A hedge with an edge for erosion control.
|Article Type:||Brief article|
|Publication:||Name: Agricultural Research Publisher: U.S. Government Printing Office Audience: Academic; General Format: Magazine/Journal Subject: Agricultural industry; Biotechnology industry; Business Copyright: COPYRIGHT 2010 U.S. Government Printing Office ISSN: 0002-161X|
|Issue:||Date: May-June, 2010 Source Volume: 58 Source Issue: 5|
|Topic:||Event Code: 310 Science & research|
|Geographic:||Geographic Scope: United States Geographic Code: 1USA United States|
One way farmers can preserve soil and protect water quality is by
planting grass hedges to trap sediment that would likely otherwise be
washed away in runoff from the field.
Researchers conducted a series of studies over 13 years to assess the effectiveness of grass hedges for erosion control in wide-row or ultra-narrow-row conventional tillage or no-till cotton systems. They established single-row continuous swaths of a noninvasive variety of miscanthus grass across the lower ends of 72-foot-long plots with a 5-percent slope. Then they tracked how much sediment was trapped by the vegetation from both the wide-row and ultra-narrow-row conventional tillage and no-till fields.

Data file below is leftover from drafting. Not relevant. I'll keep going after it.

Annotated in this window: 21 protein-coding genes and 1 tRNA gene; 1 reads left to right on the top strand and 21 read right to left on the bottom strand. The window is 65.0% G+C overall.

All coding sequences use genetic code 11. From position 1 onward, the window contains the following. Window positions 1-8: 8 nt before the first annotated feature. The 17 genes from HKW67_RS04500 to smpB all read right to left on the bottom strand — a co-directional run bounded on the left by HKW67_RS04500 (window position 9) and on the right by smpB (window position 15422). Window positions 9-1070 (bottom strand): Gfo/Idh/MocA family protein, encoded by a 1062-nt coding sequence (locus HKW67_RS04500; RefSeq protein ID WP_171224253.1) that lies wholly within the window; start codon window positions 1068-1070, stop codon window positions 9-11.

When mature, the hedges captured about 90 percent of eroded sediment from ultra-narrow-row conventionally tilled fields and only about 50 percent of sediment from no-till fields. Nevertheless, the actual soil loss from the no-till plots--either with or without grass hedges--was much less than that from conventionally tilled plots with or without grass hedges, because no-till production greatly reduces erosion. Seth Dabney, USDA-ARS National Sedimentation Laboratory, Oxford, MS; (662) 232-2975, email@example.com.
|Gale Copyright:||Copyright 2010 Gale, Cengage Learning. All rights reserved.|